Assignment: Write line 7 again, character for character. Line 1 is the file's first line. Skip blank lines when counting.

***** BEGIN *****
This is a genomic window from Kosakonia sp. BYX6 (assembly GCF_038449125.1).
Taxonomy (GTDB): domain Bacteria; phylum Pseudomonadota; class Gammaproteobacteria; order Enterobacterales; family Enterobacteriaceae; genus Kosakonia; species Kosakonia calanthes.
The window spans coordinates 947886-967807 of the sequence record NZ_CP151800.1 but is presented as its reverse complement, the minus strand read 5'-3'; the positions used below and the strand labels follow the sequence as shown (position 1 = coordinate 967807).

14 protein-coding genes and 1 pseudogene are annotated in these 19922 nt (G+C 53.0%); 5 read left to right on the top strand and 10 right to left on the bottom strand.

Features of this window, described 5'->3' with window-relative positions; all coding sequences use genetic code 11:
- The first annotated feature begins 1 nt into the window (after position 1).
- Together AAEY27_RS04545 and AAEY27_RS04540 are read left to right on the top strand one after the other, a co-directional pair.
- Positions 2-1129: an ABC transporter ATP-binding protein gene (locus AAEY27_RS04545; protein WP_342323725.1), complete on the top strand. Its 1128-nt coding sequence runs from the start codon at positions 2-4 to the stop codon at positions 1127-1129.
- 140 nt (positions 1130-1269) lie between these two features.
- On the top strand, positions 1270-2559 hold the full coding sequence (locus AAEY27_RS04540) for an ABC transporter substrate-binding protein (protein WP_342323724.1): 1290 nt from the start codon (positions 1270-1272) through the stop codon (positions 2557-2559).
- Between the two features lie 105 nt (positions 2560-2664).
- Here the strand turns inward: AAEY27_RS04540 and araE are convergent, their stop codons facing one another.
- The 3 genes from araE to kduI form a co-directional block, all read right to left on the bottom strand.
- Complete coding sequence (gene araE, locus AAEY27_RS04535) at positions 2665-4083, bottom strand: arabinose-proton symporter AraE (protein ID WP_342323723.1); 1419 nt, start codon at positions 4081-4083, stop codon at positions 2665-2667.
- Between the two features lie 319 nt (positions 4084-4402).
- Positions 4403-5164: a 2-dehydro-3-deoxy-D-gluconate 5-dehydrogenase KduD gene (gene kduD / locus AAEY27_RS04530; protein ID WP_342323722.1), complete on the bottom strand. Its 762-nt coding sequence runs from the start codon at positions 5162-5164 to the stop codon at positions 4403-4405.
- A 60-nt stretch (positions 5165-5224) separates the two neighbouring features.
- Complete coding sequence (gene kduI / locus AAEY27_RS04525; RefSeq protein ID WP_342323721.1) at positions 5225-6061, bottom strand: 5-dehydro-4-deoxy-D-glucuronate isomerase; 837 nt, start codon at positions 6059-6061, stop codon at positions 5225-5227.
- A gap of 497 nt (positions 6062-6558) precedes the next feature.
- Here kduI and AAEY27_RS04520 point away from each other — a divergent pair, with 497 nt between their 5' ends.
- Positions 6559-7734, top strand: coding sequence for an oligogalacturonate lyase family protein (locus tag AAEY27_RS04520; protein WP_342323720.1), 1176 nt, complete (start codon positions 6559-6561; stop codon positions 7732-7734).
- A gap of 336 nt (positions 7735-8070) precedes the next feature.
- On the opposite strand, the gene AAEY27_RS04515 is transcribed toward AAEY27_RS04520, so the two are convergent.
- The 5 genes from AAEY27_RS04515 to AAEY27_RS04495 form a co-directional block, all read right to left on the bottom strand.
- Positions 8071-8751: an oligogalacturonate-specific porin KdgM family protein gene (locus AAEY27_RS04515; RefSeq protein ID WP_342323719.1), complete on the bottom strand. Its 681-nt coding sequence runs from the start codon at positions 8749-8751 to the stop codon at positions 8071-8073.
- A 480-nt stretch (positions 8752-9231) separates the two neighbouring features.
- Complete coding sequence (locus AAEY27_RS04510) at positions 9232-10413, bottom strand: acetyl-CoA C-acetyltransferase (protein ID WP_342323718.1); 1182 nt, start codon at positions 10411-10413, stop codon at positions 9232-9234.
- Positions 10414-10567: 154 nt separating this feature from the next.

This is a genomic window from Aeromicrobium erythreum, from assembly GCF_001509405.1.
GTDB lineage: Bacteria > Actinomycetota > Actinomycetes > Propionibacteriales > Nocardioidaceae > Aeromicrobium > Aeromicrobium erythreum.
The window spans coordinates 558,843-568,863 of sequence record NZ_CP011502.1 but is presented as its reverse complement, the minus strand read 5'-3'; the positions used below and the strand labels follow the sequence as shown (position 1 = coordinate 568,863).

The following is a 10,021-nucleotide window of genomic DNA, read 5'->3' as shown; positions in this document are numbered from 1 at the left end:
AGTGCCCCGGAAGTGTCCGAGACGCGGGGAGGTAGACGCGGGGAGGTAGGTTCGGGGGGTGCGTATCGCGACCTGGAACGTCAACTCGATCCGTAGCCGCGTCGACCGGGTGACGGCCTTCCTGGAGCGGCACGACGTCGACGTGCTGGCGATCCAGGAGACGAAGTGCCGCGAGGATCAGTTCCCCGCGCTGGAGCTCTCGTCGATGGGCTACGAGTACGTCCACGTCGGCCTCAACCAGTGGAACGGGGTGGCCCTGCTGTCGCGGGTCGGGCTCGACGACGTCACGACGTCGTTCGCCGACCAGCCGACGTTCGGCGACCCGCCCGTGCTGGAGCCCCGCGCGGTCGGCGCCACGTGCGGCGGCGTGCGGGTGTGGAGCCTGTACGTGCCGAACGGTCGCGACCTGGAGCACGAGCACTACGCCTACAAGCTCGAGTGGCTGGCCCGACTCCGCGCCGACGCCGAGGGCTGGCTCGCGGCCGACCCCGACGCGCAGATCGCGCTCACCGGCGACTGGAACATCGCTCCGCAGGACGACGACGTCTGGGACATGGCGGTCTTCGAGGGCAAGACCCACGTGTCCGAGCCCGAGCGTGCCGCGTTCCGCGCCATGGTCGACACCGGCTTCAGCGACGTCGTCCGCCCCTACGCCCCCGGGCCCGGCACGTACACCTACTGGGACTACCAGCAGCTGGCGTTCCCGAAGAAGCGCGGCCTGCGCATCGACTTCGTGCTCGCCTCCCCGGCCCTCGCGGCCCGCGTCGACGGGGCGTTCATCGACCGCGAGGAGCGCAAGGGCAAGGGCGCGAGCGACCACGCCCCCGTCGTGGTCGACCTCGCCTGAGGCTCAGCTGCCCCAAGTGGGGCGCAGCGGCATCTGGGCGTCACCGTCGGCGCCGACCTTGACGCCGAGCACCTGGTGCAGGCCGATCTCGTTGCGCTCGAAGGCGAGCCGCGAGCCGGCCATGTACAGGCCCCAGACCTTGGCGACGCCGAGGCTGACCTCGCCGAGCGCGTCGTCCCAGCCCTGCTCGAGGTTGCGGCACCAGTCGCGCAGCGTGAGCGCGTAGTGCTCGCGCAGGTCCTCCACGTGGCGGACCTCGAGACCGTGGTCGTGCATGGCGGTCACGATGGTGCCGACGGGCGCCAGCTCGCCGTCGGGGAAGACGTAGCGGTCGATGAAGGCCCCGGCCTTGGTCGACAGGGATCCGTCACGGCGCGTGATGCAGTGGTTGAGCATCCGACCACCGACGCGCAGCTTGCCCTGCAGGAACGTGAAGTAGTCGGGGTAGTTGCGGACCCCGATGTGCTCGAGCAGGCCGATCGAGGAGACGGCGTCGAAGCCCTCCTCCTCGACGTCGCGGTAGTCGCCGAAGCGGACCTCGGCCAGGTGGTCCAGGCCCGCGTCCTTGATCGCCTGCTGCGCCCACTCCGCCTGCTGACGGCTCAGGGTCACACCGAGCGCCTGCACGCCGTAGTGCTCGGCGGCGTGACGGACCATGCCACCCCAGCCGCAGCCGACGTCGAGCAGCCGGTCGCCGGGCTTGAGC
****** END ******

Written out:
- Together AAEY27_RS04545 and AAEY27_RS04540 are read left to right on the top strand one after the other, a co-directional pair.